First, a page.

The Giants

J.M.G. Le Clézio

The world was not silent. It seemed so only because people were all talking about themselves and for themselves.

I wanted to tell you this, too: consciousness is a bad thing. Consciousness is a dead thing. Free yourselves from consciousness! It is high time. All that is needed is to strip off this garment: nothing very difficult about that. Tear the skin from your body, for it is not a true skin, it is a cellophane tissue that blocks the pores, that asphyxiates. Peel the tissue off, peel it off.

After that, they tell their life story, always the same story, of course, birth, experiences, amorous misadventures, jobs, old age, death. Or else they look at their stupid old yellowed photographs. [...] People really know a tremendous amount: they are fully conscious, aware. They possess about 126,402 words of French, 1,243 words of English, and eleven words of Italian. They have read books, they have listened to songs, they have watched films, they have looked at paintings and statues, they have skimmed throught magazines. They know why the wind blows, why the earth trembles, why the disquieting spots occasionally appear on the sun, and why man appeared on earth in succession to the marine jellies and the lizards and the grasshoppers. People know all that, and many other things besides. Meanwhile the cities expand and contract, and do not concern themselves with knowledge.

Free yourselves, let it be said once more, free yourselves from the Masters of language! But words betray; these creatures that speak on your behalf are destructive. It would be good to be able to think, to be happy, quite simply, alone, without witnesses. It would be good if thought was erect and speedy, travelling far through the air, reaching out to objects and planets and suns.

No one suspected. People talked, and imagined that talking made them free. But they did not know that the words of their own language were slain on the spot, and that all that the Masters returned to them were husks from which the juices had been sucked.

Machines are truly beautiful.

Listen, machines, I wanted to say this to you: help mel Wait! Slow down a little bit! Human beings are incompetent, feeble. They are pebbles. They hear nothing and learn nothing. Human beings turn into stones and the machines crush them. Human beings are the deafest and most inarticulate of all the animals on the face of the earth. Their ears and mouths are enclosed within them. Pebbles, too, are smooth and, as far as I can tell, their orifices are concealed. Men and women pay no attention to the sky that is approaching like a giant roller. What are they doing? They are speaking inside their bodies: their intestinal mouths emit a little gurgle, and their intestinal ears promptly pick up the sound. They never find out what is going on elsewhere, and they neither see nor hear anything that is going on around them. They are not interested. The only thing that interests them is making little gurgling noises with their guts, and listening to the results.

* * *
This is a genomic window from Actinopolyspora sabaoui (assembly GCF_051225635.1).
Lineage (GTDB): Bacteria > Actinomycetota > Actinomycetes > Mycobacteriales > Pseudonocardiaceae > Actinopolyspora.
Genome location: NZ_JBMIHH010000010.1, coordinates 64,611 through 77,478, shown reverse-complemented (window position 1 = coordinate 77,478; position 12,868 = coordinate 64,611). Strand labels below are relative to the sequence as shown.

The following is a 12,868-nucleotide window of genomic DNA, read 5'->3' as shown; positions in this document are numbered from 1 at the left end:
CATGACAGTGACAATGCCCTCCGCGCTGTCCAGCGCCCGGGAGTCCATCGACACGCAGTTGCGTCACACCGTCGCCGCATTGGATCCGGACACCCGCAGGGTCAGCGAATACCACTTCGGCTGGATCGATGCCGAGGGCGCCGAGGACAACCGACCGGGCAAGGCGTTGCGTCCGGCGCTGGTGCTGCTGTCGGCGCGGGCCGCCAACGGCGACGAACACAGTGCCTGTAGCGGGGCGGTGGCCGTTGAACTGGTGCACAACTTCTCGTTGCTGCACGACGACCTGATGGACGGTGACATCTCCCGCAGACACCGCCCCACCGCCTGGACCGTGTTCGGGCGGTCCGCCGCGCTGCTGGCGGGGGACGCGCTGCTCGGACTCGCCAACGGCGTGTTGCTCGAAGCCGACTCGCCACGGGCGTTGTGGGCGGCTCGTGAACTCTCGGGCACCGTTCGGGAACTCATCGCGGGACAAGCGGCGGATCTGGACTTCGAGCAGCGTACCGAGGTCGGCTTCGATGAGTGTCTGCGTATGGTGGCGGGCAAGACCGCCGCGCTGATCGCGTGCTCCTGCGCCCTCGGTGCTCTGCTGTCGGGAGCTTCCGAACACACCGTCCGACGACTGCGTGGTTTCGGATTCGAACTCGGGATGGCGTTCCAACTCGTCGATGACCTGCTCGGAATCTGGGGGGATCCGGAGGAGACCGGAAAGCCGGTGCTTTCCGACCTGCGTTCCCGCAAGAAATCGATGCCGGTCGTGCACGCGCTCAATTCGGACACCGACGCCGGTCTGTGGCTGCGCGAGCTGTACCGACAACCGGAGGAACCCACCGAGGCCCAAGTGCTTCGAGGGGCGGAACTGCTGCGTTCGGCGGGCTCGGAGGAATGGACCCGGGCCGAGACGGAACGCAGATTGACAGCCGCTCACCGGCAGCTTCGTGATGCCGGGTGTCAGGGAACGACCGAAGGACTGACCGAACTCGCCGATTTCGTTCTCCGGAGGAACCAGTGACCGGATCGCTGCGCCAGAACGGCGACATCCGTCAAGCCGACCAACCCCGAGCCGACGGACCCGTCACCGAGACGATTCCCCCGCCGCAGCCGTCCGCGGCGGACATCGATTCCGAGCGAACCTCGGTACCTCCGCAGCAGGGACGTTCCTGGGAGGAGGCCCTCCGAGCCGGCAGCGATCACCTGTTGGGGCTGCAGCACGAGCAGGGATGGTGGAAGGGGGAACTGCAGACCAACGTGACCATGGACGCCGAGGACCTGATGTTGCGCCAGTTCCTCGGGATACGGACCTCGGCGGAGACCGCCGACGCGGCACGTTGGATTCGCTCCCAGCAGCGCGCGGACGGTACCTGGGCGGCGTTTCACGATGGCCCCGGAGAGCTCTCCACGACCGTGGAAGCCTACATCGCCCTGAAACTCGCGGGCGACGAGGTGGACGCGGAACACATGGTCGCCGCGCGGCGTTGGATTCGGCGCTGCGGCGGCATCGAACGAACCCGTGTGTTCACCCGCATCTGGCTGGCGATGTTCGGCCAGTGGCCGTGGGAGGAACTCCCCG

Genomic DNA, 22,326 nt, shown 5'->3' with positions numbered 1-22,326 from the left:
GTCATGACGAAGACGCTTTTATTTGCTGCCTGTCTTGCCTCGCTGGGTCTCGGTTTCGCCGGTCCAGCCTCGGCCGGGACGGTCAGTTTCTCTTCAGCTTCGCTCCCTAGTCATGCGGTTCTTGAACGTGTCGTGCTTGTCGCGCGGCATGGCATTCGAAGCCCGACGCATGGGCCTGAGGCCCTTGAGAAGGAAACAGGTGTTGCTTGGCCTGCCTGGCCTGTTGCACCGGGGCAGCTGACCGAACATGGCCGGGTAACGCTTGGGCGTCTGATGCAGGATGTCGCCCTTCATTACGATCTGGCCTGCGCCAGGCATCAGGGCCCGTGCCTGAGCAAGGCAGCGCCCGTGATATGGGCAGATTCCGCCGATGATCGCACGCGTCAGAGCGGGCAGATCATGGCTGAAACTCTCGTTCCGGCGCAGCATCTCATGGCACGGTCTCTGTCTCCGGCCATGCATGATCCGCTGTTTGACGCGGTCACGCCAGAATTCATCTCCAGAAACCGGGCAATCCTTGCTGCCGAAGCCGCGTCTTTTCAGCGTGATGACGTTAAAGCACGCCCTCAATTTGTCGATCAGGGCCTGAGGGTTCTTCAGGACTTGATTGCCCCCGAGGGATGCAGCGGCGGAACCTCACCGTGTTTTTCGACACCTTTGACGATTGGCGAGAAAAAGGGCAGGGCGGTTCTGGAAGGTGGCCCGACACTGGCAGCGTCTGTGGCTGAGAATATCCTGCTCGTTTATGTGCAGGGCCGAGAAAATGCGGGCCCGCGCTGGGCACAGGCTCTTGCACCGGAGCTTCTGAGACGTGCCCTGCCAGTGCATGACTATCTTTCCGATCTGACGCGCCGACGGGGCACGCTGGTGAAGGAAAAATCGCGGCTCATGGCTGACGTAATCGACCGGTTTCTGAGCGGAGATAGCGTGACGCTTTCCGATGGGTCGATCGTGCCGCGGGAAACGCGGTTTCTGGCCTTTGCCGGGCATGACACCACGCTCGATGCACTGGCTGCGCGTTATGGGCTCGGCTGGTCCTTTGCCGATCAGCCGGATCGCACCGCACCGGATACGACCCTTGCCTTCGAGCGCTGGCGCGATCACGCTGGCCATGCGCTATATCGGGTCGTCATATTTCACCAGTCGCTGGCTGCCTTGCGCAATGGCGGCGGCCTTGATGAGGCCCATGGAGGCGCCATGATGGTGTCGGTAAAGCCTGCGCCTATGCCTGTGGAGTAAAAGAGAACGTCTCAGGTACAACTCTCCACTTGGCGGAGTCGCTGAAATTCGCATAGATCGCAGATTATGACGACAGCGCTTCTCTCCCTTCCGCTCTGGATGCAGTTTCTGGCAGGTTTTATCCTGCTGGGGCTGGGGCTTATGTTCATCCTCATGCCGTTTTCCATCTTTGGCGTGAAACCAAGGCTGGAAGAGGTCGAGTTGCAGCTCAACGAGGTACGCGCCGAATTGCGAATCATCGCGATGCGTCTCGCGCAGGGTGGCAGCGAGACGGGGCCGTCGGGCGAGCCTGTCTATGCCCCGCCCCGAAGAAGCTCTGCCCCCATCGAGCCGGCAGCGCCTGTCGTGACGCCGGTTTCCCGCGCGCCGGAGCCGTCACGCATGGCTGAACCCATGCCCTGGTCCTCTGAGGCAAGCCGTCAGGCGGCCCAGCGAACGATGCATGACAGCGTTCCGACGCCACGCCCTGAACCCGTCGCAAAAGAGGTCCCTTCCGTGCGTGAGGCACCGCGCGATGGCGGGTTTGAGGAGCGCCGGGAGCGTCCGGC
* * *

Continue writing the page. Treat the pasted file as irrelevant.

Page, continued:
To be a beautiful machine one must first of all remove one's head. That is essential. One must get rid of all one's thoughts, all one's words, the whole garrulous pretentious structure.

It really feels good to be like a machine. When one is like a machine one genuinely knows life. One is in the centre of existence, neither ahead of it nor lagging behind. One no longer lives by means of thoughts and dreams and desires; one lives through life alone. One is a planet in empty space, revolving round the sun. One is - how to put it? — one is IMMENSELY BEAUTIFUL. That is how I would like to spend my time, if I had the time, if I was allowed the time: I would park myself on some road, in the sun, and be a machine. Or install myself in the middle of the desert of some wasteland. And I would make the engine in the middle of my body start turning with a gentle regular sound, rak-tak, rak-tak, rak-tak, rak-tak, rak-tak, rak-tak, rak-tak, rak-tak, rak-tak, rak-tak, tak, tak, rak-tak, rak-tak, rak-tak, tak, tak, tak.

What is so terrible is not consciousness itself, but what lies behind it. It is not spectacles and mirrors themselves that frighten and wound, but what exists on the far side of them.